In 2012 WFP assisted nearly 10 million refugees and people forced to flee within the borders of their own countries (IDPs). To do this, WFP works closely with its sister agency UNHCR.
(Copyright: WFP/Rose Ogola)
World Refugee Day (June 20) focuses attention on the millions of refugees around the globe who need humanitarian assistance as they wait and hope to return home. WFP food assistance – be it food vouchers or traditional food rations -- is a key part of the humanitarian support system for these families.
ROME – WFP last year provided food assistance to almost 10 million people who had been forced to abandon their homes and seek refuge in another country or in another part of their own country. Many of these people were women, who for long periods had to ensure their children had food, safety and shelter.
World Refugee Day
On World Refugee Day, the needs of the displaced everywhere must be remembered, says WFP Executive Director Ertharin Cousin. Read message
WFP Assisting Refugees
In 2012, WFP provided food assistance to:
• Refugees: 2.4 mln
• IDPs: 4.5 mln
• Returnees: 0.7 mln
WFP works closely with the UN High Commissioner for Refugees to provide emergency rations to new arrivals and longer-term food assistance once refugees are officially registered.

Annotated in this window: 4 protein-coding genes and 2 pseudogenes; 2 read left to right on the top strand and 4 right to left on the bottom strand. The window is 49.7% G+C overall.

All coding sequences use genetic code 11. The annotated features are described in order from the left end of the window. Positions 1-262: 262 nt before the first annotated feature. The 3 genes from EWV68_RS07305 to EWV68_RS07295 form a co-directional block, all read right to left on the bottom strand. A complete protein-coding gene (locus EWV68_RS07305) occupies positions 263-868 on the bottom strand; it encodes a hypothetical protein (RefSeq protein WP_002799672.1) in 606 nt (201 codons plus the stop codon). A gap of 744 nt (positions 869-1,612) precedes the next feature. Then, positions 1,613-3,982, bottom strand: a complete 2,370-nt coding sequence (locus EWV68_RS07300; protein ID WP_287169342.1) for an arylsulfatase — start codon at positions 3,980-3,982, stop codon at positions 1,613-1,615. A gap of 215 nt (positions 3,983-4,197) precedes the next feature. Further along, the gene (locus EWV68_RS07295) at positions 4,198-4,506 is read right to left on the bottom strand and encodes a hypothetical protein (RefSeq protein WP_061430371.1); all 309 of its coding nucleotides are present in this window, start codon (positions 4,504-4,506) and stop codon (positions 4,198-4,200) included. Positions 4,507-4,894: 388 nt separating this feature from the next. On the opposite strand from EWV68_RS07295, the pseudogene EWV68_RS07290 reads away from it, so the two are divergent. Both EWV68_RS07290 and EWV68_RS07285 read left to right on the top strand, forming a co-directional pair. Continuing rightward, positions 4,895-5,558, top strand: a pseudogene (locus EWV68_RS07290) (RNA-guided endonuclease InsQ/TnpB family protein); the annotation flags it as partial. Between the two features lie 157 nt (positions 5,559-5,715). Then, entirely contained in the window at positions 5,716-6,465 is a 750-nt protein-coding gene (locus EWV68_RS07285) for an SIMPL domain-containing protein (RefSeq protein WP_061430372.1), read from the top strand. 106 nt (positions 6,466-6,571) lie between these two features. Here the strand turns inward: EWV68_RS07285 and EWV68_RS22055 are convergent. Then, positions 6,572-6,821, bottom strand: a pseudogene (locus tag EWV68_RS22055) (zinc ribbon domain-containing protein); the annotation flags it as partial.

WFP also works with the International Organization for Migration and governments to assist ‘returnees’ with reintegration packages to help them get back on their feet when they finally go home.
Here are three of them:
Syrian refugee in Jordan
Um Raed was part of a wave of refugees which left battle-torn Syria towards the end of 2012. She and her family faced the winter in Zaatari camp in Jordan, where life was hard but WFP rations kept them going through the cold months. Watch video
Colombian refugee in Ecuador
Carmen and her family fled Colombia nine months ago to escape violence. Now living in a frontier town in Ecuador, they try to make a living by selling coconut juice on the street. WFP food vouchers are relieving some of the strain. Read story/see photos
Sudanese refugee in South Sudan
Umjima and her children abandoned their village last year when bombs started falling. They are now living in a camp in South Sudan where they get WFP food rations. Her smallest children also received special nutritional products to ward off malnutrition. See photos